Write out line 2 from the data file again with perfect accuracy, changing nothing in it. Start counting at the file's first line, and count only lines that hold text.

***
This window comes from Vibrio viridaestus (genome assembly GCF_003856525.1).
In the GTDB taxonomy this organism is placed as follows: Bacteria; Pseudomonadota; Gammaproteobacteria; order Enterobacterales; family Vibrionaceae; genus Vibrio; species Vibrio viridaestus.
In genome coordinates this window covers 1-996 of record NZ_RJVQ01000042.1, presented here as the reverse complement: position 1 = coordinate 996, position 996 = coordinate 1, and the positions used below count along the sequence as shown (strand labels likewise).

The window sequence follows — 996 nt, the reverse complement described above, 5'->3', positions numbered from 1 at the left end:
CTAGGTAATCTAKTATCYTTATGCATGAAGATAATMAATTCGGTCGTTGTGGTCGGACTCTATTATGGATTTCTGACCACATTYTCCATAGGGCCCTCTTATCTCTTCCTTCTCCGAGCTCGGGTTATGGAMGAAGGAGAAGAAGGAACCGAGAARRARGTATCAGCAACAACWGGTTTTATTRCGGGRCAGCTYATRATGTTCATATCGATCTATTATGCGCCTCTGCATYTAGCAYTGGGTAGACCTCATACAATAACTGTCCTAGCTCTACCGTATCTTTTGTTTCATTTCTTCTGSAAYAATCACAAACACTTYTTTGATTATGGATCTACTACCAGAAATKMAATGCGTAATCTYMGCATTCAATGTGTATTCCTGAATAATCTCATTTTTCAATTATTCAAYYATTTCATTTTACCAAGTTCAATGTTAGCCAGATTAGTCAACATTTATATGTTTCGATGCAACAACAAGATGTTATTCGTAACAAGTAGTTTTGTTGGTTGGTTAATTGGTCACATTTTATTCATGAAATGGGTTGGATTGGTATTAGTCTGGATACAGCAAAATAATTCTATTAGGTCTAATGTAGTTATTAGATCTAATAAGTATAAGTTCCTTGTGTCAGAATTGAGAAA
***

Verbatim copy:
In the GTDB taxonomy this organism is placed as follows: Bacteria; Pseudomonadota; Gammaproteobacteria; order Enterobacterales; family Vibrionaceae; genus Vibrio; species Vibrio viridaestus.